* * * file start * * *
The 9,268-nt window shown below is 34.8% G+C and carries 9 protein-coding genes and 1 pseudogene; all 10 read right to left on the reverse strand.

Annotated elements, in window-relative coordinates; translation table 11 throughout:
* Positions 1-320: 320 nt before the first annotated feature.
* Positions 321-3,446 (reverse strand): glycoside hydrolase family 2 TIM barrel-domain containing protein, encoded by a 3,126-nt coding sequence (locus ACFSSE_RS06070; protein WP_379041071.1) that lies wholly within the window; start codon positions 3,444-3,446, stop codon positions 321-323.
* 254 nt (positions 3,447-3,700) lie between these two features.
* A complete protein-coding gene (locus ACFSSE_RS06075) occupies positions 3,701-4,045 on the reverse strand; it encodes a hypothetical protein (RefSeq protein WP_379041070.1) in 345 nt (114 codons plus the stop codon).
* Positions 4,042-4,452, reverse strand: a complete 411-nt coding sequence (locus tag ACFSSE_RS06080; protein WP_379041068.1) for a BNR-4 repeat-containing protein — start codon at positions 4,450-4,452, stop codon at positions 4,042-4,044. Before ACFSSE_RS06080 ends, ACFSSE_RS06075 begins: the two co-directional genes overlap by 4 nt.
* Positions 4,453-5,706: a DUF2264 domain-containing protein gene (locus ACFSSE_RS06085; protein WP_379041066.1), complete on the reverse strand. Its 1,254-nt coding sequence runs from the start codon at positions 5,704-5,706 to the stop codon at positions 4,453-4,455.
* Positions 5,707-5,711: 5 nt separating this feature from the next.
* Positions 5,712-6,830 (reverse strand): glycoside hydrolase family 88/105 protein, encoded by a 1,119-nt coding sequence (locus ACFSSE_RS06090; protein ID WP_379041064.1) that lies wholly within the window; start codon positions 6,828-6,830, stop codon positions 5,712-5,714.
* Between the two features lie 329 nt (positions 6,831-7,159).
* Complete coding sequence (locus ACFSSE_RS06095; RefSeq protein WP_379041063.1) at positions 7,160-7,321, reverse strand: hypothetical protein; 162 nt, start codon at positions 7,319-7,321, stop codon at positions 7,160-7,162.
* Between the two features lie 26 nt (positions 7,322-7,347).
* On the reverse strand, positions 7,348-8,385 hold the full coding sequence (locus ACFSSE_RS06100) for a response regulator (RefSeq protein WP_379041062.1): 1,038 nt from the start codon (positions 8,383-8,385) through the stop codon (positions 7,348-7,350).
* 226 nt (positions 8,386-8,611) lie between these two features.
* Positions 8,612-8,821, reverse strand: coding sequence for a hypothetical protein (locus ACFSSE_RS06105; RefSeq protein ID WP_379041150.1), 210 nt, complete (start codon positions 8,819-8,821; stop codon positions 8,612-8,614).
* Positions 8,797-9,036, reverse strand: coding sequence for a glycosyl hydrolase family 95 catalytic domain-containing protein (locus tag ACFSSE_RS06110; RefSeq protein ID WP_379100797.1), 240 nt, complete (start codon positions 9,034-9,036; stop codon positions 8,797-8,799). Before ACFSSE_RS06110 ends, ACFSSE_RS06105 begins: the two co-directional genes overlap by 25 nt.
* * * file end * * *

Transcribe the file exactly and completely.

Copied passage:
The 9,268-nt window shown below is 34.8% G+C and carries 9 protein-coding genes and 1 pseudogene; all 10 read right to left on the reverse strand.

Annotated elements, in window-relative coordinates; translation table 11 throughout:
* Positions 1-320: 320 nt before the first annotated feature.
* Positions 321-3,446 (reverse strand): glycoside hydrolase family 2 TIM barrel-domain containing protein, encoded by a 3,126-nt coding sequence (locus ACFSSE_RS06070; protein WP_379041071.1) that lies wholly within the window; start codon positions 3,444-3,446, stop codon positions 321-323.
* 254 nt (positions 3,447-3,700) lie between these two features.
* A complete protein-coding gene (locus ACFSSE_RS06075) occupies positions 3,701-4,045 on the reverse strand; it encodes a hypothetical protein (RefSeq protein WP_379041070.1) in 345 nt (114 codons plus the stop codon).
* Positions 4,042-4,452, reverse strand: a complete 411-nt coding sequence (locus tag ACFSSE_RS06080; protein WP_379041068.1) for a BNR-4 repeat-containing protein — start codon at positions 4,450-4,452, stop codon at positions 4,042-4,044. Before ACFSSE_RS06080 ends, ACFSSE_RS06075 begins: the two co-directional genes overlap by 4 nt.
* Positions 4,453-5,706: a DUF2264 domain-containing protein gene (locus ACFSSE_RS06085; protein WP_379041066.1), complete on the reverse strand. Its 1,254-nt coding sequence runs from the start codon at positions 5,704-5,706 to the stop codon at positions 4,453-4,455.
* Positions 5,707-5,711: 5 nt separating this feature from the next.
* Positions 5,712-6,830 (reverse strand): glycoside hydrolase family 88/105 protein, encoded by a 1,119-nt coding sequence (locus ACFSSE_RS06090; protein ID WP_379041064.1) that lies wholly within the window; start codon positions 6,828-6,830, stop codon positions 5,712-5,714.
* Between the two features lie 329 nt (positions 6,831-7,159).
* Complete coding sequence (locus ACFSSE_RS06095; RefSeq protein WP_379041063.1) at positions 7,160-7,321, reverse strand: hypothetical protein; 162 nt, start codon at positions 7,319-7,321, stop codon at positions 7,160-7,162.
* Between the two features lie 26 nt (positions 7,322-7,347).
* On the reverse strand, positions 7,348-8,385 hold the full coding sequence (locus ACFSSE_RS06100) for a response regulator (RefSeq protein WP_379041062.1): 1,038 nt from the start codon (positions 8,383-8,385) through the stop codon (positions 7,348-7,350).
* 226 nt (positions 8,386-8,611) lie between these two features.
* Positions 8,612-8,821, reverse strand: coding sequence for a hypothetical protein (locus ACFSSE_RS06105; RefSeq protein ID WP_379041150.1), 210 nt, complete (start codon positions 8,819-8,821; stop codon positions 8,612-8,614).
* Positions 8,797-9,036, reverse strand: coding sequence for a glycosyl hydrolase family 95 catalytic domain-containing protein (locus tag ACFSSE_RS06110; RefSeq protein ID WP_379100797.1), 240 nt, complete (start codon positions 9,034-9,036; stop codon positions 8,797-8,799). Before ACFSSE_RS06110 ends, ACFSSE_RS06105 begins: the two co-directional genes overlap by 25 nt.